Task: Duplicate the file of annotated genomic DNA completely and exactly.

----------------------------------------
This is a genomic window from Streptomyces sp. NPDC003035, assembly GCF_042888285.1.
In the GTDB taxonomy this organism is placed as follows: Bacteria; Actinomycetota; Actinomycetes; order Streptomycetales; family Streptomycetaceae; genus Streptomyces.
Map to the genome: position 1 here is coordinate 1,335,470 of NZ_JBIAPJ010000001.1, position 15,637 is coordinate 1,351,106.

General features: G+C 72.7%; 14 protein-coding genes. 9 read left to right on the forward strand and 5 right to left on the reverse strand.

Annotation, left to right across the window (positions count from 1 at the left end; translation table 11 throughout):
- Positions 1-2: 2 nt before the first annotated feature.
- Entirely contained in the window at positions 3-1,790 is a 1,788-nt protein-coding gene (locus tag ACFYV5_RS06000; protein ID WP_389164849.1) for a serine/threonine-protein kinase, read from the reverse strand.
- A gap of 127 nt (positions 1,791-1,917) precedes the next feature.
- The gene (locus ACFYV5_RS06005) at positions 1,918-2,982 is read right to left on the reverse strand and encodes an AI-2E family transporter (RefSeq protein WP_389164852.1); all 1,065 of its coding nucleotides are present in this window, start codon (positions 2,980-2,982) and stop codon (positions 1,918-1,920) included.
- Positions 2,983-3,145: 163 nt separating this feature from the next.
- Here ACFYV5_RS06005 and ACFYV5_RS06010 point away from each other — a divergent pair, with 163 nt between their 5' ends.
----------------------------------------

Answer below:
This is a genomic window from Streptomyces sp. NPDC003035, assembly GCF_042888285.1.
In the GTDB taxonomy this organism is placed as follows: Bacteria; Actinomycetota; Actinomycetes; order Streptomycetales; family Streptomycetaceae; genus Streptomyces.
Map to the genome: position 1 here is coordinate 1,335,470 of NZ_JBIAPJ010000001.1, position 15,637 is coordinate 1,351,106.

General features: G+C 72.7%; 14 protein-coding genes. 9 read left to right on the forward strand and 5 right to left on the reverse strand.

Annotation, left to right across the window (positions count from 1 at the left end; translation table 11 throughout):
- Positions 1-2: 2 nt before the first annotated feature.
- Entirely contained in the window at positions 3-1,790 is a 1,788-nt protein-coding gene (locus tag ACFYV5_RS06000; protein ID WP_389164849.1) for a serine/threonine-protein kinase, read from the reverse strand.
- A gap of 127 nt (positions 1,791-1,917) precedes the next feature.
- The gene (locus ACFYV5_RS06005) at positions 1,918-2,982 is read right to left on the reverse strand and encodes an AI-2E family transporter (RefSeq protein WP_389164852.1); all 1,065 of its coding nucleotides are present in this window, start codon (positions 2,980-2,982) and stop codon (positions 1,918-1,920) included.
- Positions 2,983-3,145: 163 nt separating this feature from the next.
- Here ACFYV5_RS06005 and ACFYV5_RS06010 point away from each other — a divergent pair, with 163 nt between their 5' ends.